16. G. Chen and T. Ueta, “Yet another chaotic attractor,” International Journal of Bifurcation and Chaos, vol. 9, no. 7, pp. 1465-1466, 1999. View at Publisher · View at Google Scholar · View at MathSciNet · View at Scopus
  17. S. Cang, Z. Wang, Z. Chen, and H. Jia, “Analytical and numerical investigation of a new Lorenz-like chaotic attractor with compound structures,” Nonlinear Dynamics, vol. 75, no. 4, pp. 745–760, 2014. View at Publisher · View at Google Scholar · View at MathSciNet · View at Scopus
  18. S. Cang, A. Wu, Z. Wang, Z. Wang, and Z. Chen, “A general method for exploring three-dimensional chaotic attractors with complicated topological structure based on the two-dimensional local vector field around equilibriums,” Nonlinear Dynamics, vol. 83, no. 1-2, pp. 1069–1078, 2016. View at Publisher · View at Google Scholar · View at MathSciNet · View at Scopus
  19. S. Cang, A. Wu, Z. Wang, W. Xue, and Z. Chen, “Birth of one-to-four-wing chaotic attractors in a class of simplest three-dimensional continuous memristive systems,” Nonlinear Dynamics, vol. 83, no. 4, pp. 1987–2001, 2016. View at Publisher · View at Google Scholar · View at MathSciNet · View at Scopus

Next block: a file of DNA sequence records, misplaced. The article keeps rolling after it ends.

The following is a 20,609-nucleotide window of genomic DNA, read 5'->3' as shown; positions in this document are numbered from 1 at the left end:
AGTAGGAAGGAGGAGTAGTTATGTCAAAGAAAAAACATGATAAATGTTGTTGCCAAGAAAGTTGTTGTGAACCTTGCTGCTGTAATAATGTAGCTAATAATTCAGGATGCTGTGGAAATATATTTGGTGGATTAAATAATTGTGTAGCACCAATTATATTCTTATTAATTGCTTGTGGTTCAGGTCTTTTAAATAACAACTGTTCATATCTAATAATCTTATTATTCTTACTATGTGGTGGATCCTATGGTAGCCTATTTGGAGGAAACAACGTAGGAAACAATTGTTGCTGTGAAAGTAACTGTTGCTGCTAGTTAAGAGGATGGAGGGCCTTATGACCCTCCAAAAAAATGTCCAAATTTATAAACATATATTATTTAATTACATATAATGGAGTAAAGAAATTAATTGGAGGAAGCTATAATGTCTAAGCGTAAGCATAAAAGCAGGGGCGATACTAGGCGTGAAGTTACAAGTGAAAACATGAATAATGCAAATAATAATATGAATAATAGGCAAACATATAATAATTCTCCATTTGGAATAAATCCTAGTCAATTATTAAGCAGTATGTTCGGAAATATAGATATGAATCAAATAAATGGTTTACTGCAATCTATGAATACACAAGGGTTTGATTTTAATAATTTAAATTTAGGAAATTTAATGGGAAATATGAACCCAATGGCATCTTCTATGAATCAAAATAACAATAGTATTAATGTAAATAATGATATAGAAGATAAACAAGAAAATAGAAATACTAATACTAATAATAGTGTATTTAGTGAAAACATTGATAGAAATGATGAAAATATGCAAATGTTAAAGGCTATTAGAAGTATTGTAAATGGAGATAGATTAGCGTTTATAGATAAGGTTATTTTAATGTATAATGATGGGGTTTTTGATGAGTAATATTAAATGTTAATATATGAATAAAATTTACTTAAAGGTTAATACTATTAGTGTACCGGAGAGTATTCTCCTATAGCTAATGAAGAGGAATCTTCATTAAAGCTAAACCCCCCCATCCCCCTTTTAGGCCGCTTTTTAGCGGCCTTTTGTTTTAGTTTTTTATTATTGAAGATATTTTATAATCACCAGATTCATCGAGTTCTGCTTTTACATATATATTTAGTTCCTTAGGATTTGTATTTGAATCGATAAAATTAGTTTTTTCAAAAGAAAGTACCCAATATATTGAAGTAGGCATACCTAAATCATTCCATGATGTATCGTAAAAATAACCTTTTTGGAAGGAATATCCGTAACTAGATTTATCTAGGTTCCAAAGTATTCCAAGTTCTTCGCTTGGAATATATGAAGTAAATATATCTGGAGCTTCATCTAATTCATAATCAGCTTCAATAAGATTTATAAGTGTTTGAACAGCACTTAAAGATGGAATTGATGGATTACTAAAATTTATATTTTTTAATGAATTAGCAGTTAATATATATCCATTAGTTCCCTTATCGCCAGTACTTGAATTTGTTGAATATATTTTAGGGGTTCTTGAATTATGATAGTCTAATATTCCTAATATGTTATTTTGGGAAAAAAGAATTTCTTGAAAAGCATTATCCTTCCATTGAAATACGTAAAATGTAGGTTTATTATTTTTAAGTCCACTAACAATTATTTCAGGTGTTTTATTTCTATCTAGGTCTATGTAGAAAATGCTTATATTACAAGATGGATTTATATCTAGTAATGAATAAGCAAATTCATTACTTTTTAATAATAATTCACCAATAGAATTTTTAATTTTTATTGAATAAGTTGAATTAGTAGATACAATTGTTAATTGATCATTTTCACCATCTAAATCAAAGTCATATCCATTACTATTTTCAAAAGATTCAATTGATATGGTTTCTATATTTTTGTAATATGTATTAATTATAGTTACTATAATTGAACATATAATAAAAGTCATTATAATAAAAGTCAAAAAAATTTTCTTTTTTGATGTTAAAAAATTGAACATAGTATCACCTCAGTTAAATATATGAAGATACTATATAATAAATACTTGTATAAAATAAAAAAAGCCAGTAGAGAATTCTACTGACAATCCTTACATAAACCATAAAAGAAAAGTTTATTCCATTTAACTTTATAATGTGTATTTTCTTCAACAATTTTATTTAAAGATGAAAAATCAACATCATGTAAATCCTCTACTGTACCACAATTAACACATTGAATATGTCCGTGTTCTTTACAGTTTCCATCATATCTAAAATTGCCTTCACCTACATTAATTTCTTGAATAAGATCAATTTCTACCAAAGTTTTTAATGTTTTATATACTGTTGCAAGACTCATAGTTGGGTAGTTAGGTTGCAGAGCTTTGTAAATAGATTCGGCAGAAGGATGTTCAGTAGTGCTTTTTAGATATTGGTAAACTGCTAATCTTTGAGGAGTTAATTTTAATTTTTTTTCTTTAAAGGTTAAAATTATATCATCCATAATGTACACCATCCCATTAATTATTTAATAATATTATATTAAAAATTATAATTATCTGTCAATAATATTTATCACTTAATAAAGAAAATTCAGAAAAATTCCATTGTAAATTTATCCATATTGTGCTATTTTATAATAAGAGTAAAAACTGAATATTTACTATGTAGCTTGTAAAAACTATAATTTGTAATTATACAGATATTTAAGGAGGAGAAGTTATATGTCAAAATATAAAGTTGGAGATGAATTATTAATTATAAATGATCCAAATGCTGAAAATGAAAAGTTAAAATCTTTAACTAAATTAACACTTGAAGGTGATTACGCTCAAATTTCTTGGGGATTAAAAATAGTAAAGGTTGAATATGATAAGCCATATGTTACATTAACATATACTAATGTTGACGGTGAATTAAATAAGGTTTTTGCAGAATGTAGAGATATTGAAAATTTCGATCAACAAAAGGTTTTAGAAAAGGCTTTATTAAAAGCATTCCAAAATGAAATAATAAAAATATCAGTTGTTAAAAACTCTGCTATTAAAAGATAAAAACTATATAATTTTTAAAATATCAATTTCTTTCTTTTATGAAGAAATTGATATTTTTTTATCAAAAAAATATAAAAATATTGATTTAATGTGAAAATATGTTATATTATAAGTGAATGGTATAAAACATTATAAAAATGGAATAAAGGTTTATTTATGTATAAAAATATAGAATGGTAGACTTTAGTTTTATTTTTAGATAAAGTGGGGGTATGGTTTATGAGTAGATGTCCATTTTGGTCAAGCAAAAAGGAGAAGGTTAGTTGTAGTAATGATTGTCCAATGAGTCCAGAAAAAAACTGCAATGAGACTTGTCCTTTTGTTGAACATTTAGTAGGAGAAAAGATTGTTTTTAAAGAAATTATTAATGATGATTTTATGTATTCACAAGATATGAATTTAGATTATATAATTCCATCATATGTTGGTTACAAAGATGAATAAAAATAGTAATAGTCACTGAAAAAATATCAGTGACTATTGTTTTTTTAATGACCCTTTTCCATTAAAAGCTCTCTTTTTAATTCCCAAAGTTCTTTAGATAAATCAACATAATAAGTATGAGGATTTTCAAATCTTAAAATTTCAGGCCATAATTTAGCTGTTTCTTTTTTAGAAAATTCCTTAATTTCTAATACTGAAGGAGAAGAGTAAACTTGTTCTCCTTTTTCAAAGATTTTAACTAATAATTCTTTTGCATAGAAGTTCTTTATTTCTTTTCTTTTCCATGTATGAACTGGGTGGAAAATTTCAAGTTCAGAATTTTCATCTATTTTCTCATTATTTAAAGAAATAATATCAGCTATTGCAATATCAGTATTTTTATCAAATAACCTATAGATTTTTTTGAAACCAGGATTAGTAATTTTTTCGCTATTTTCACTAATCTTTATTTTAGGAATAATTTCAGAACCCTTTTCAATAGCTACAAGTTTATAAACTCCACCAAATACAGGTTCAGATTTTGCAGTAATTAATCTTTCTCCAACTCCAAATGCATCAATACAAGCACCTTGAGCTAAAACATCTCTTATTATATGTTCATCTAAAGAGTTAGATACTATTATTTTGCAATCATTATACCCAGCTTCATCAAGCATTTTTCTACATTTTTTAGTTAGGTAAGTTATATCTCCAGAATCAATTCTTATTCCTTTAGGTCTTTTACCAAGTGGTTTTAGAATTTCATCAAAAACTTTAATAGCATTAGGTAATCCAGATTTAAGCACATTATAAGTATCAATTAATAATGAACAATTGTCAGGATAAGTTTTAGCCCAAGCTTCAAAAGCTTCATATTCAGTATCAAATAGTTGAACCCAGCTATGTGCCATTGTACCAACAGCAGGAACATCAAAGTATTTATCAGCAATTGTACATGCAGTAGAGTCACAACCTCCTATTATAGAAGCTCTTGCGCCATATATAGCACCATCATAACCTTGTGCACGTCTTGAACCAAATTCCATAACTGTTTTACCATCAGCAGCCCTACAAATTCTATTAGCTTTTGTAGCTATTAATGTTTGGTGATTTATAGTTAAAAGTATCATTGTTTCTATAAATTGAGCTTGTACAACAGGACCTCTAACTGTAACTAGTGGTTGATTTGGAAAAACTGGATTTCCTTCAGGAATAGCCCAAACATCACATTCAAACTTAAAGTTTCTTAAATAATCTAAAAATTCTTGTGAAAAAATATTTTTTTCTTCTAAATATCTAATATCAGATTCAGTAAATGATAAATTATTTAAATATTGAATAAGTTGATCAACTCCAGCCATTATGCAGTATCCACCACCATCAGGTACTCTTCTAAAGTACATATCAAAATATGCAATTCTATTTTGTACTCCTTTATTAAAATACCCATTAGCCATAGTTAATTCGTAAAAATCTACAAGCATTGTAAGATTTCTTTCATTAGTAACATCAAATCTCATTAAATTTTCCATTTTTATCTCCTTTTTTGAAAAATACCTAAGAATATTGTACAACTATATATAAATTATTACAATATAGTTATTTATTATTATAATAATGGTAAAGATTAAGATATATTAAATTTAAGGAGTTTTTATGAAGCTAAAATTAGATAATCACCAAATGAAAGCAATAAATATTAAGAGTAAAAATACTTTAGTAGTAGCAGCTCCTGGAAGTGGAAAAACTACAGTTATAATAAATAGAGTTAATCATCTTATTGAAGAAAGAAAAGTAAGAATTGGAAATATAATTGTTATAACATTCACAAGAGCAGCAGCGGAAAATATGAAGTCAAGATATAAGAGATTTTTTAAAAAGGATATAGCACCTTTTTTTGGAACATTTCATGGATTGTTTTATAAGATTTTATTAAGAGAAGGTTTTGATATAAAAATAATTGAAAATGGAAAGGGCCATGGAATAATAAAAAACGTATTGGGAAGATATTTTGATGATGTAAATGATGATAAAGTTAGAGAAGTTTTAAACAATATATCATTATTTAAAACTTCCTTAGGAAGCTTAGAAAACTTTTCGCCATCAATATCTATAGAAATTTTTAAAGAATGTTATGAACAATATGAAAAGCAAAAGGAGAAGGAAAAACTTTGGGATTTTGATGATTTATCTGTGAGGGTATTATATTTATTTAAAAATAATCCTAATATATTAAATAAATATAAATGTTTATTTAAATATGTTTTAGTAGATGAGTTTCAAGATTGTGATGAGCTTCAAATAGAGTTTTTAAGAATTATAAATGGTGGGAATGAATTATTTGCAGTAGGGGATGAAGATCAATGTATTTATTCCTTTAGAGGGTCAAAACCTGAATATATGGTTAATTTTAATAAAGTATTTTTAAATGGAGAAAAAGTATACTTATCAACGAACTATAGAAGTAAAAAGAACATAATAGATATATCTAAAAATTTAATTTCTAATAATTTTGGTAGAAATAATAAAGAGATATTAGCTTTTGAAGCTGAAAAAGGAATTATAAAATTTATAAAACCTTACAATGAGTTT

20. R. Rovatti, G. Mazzini, and G. Setti, “Shannon capacities of chaos-based and conventional asynchronous DS-CDMA systems over AWGN channels,” IEEE Electronics Letters, vol. 38, no. 10, pp. 478–480, 2002. View at Publisher · View at Google Scholar · View at Scopus
  21. A. Argyris, D. Syvridis, L. Larger et al., “Chaos-based communications at high bit rates using commercial fibre-optic links,” Nature, vol. 438, no. 7066, pp. 343–346, 2005. View at Publisher · View at Google Scholar · View at Scopus
  22. O. E. Rössler, “An equation for hyperchaos,” Physics Letters A, vol. 71, no. 2-3, pp. 155–157, 1979. View at Publisher · View at Google Scholar · View at MathSciNet